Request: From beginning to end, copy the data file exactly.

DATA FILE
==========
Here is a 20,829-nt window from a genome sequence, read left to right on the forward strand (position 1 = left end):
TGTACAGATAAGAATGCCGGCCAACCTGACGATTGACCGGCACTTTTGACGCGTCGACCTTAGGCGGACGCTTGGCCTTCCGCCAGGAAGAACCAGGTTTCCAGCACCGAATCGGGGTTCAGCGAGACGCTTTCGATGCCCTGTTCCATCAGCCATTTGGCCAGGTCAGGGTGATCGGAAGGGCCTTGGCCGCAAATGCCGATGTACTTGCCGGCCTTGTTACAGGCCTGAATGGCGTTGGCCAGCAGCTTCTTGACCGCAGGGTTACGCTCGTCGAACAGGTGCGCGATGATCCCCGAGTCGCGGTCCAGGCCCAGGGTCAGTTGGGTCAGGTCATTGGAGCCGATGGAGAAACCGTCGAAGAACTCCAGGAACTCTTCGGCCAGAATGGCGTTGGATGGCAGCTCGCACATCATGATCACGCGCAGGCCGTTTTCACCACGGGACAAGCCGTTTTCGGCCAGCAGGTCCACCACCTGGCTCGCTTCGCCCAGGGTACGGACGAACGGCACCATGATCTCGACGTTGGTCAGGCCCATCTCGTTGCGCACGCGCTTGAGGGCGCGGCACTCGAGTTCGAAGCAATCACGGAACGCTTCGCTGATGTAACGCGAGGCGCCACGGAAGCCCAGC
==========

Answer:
Here is a 20,829-nt window from a genome sequence, read left to right on the forward strand (position 1 = left end):
TGTACAGATAAGAATGCCGGCCAACCTGACGATTGACCGGCACTTTTGACGCGTCGACCTTAGGCGGACGCTTGGCCTTCCGCCAGGAAGAACCAGGTTTCCAGCACCGAATCGGGGTTCAGCGAGACGCTTTCGATGCCCTGTTCCATCAGCCATTTGGCCAGGTCAGGGTGATCGGAAGGGCCTTGGCCGCAAATGCCGATGTACTTGCCGGCCTTGTTACAGGCCTGAATGGCGTTGGCCAGCAGCTTCTTGACCGCAGGGTTACGCTCGTCGAACAGGTGCGCGATGATCCCCGAGTCGCGGTCCAGGCCCAGGGTCAGTTGGGTCAGGTCATTGGAGCCGATGGAGAAACCGTCGAAGAACTCCAGGAACTCTTCGGCCAGAATGGCGTTGGATGGCAGCTCGCACATCATGATCACGCGCAGGCCGTTTTCACCACGGGACAAGCCGTTTTCGGCCAGCAGGTCCACCACCTGGCTCGCTTCGCCCAGGGTACGGACGAACGGCACCATGATCTCGACGTTGGTCAGGCCCATCTCGTTGCGCACGCGCTTGAGGGCGCGGCACTCGAGTTCGAAGCAATCACGGAACGCTTCGCTGATGTAACGCGAGGCGCCACGGAAGCCCAGC